Sony VPL-HW40ES Home Theater Projector Review
SONY VPL-HW40ES PROJECTOR – SUMMARY PAGE 1: Overall Summary, Brightness Summary, 3D
Sony VPL-HW40ES Summary
I really like the Sony VPL-HW40ES projector. Simply stated it’s one hell of a projector in terms of performance, considering it sells in the $2000 to $2500 range. It’s definitely got some trade-offs, but there’s no question in my mind that it’s one of the two most desirable projectors available under $3000. In saying that, remember my mantra – the trick is to pick out the best projector for your world, not some theoretical best projector from a technical standpoint. That means your room conditions, how often you are watching it, what type of content you are watching, your budget, and what’s most important to you in terms of picture quality including, sometimes having to choose the best compromise between black levels, sharpness, color accuracy, and even warranty and support, are all factors to be considered in making the right choice.
In the US, the projector only comes in the dark finish, which is unfortunate for some. Since the HW40ES is a projector we can recommend not only for a darkened theater, but for many reasonable, media, living, family, and bonus rooms, where often the ceilings and walls aren’t dark, and where esthetically, a key family member might tell you “a black projector won’t look good here, pick something else.”
Sony VPL-HW40ES Brightness Summary
This Sony is your basic light canon, which we loosely define as having at least 1500 good looking (if not calibrated) lumens. The Sony nails that claim with a measured, calibrated 1500! There’s another almost 250 lumens hiding under the hood, if you go into the definitely less perfect, but still not bad, Photo mode. Even placing at the Sony’s minimal distance from the screen, though doesn’t add any significant lumens to the mid-point on the zoom’s brightness. Still, 1500 calibrated lumens in a dedicated, darkened theater will have no problem on screens up to 150” diagonal or even a bit larger, with a typical 1.3 gain screen.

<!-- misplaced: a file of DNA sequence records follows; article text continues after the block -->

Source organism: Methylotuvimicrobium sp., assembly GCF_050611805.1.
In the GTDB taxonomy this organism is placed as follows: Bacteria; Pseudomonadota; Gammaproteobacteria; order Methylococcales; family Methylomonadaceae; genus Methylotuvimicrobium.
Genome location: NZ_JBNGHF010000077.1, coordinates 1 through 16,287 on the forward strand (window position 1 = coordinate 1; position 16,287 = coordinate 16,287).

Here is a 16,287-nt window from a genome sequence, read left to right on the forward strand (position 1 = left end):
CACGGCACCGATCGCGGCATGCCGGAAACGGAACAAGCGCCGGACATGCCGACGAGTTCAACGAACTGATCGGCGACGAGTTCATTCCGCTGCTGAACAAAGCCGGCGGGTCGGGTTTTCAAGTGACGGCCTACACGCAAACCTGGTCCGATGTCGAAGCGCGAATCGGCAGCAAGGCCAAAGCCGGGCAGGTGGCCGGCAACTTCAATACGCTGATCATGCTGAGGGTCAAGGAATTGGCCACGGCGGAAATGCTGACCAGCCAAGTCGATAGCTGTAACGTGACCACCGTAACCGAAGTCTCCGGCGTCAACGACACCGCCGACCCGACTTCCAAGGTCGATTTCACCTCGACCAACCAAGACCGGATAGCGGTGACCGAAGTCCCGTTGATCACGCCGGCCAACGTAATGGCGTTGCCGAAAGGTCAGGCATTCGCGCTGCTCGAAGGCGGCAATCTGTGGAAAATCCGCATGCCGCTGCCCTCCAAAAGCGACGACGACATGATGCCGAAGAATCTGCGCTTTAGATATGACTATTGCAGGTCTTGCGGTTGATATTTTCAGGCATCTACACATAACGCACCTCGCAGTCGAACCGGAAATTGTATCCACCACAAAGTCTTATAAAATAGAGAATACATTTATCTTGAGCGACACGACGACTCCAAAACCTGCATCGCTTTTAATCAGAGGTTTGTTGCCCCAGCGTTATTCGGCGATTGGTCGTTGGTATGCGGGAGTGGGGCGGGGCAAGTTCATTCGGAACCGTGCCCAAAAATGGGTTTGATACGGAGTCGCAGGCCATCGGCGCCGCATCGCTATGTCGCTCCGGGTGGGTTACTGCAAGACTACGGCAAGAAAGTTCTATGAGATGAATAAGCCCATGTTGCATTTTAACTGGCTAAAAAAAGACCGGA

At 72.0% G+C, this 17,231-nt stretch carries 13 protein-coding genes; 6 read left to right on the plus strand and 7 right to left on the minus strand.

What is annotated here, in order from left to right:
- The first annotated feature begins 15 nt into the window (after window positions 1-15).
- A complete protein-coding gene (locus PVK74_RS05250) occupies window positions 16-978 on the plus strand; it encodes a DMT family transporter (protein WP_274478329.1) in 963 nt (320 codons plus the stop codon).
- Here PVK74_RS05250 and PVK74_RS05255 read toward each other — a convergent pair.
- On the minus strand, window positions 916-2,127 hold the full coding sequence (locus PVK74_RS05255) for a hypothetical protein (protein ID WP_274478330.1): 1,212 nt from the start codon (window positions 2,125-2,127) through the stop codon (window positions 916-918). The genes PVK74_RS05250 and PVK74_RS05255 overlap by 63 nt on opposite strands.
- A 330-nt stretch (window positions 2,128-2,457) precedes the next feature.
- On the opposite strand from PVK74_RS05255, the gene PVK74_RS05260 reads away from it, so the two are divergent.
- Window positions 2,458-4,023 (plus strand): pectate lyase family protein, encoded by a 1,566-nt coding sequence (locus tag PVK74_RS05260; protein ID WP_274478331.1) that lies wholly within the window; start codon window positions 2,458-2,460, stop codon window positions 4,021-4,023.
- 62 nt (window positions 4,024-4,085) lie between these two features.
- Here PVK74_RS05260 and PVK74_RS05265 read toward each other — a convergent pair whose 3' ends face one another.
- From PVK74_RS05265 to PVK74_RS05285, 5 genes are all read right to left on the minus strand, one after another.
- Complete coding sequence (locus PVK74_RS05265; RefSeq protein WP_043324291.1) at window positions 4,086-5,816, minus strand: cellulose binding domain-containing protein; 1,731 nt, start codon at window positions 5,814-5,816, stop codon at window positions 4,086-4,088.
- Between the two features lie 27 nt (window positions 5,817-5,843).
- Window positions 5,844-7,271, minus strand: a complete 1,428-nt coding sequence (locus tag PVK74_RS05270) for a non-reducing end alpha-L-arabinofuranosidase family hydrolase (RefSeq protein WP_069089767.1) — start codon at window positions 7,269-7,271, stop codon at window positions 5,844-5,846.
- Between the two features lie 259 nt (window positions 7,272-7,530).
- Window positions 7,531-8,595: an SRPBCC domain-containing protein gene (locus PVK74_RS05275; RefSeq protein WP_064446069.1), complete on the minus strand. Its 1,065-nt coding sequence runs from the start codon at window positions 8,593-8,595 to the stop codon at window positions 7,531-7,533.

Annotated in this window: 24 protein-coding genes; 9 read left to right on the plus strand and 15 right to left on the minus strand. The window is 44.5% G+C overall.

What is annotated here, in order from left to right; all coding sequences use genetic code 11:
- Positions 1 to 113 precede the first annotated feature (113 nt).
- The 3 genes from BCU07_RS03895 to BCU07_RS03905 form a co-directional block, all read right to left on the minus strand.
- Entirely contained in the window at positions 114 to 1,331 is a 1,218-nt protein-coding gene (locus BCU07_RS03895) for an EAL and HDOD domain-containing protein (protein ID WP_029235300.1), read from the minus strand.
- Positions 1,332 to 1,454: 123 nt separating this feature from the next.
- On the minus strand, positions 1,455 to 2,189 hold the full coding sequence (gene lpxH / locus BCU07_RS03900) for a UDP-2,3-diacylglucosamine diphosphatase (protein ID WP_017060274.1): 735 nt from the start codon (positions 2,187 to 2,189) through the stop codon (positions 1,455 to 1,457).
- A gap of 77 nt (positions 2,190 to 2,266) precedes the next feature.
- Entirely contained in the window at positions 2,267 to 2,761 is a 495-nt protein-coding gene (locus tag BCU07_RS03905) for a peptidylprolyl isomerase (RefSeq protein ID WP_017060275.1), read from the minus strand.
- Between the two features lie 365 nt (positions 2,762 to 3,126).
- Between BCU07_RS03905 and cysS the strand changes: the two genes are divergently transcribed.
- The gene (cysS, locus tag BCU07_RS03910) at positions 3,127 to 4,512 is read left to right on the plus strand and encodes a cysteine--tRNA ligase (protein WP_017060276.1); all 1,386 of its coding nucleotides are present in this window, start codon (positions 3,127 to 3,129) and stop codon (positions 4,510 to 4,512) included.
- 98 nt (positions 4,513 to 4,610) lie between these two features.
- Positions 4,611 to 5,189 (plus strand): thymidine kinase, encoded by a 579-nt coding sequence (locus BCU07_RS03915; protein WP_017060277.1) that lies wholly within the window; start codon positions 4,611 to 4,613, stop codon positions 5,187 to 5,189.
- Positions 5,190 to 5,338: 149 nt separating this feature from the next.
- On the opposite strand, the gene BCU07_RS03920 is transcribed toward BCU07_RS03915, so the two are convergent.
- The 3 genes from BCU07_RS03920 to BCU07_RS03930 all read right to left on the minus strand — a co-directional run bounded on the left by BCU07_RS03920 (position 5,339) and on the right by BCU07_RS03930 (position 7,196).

The Sony produces a nice, and very bright calibrated image when I’m watching widescreen movies on my 124” Stewart Studiotek 130 screen in my theater. That same 1500 lumens also means that you get a reasonably bright 3D image at 100” diagonal or slightly larger, and at my full 124” diagonal, the picture definitely could be brighter, but is definitely watchable. Some folks might still find that a bit dim, but keep in mind that this is one of the brightest options out there.
3D – I’m a bigger 3D fan than most. The Sony overall is great for 3D, thanks to having the necessary brightness, and their modes generate some very respectable color on 3D without calibration. My only real bitch about 3D is that I favor RF (radio frequency) based glasses, not IR. As I discussed in Special Features, 3D glasses choices with the Sony are “tricky”. First thing: Sony provides no 3D glasses with the projector.
Most competitors provide one pair, some provide two pair of 3D glasses. Most are RF these days, and the lightest, most comfortable glasses I have here are RF. So, I’d say if you want 3D, go by the needed RF 3D emitter that’s optional. Problem is, for another couple of months it’s almost impossible to buy in the US. Still come this fall, XPAND, who makes the emitter for these Sony’s will have a bundle with the special cable needed to get the emitter to work.
When the 3D emitter package does ship, it will be sold under the XPAND name. They will sell it direct, and its likely some Sony dealers, and others will carry them. The MSRP will be $199. Until that’s available you would still have to buy the emitter (same price), and spend an extra $60 for a hand built cable. I’d say wait about 60 days or so from this review’s publication, until the package is ready. The part number from XPAND is AD025-RF-X1-R1.
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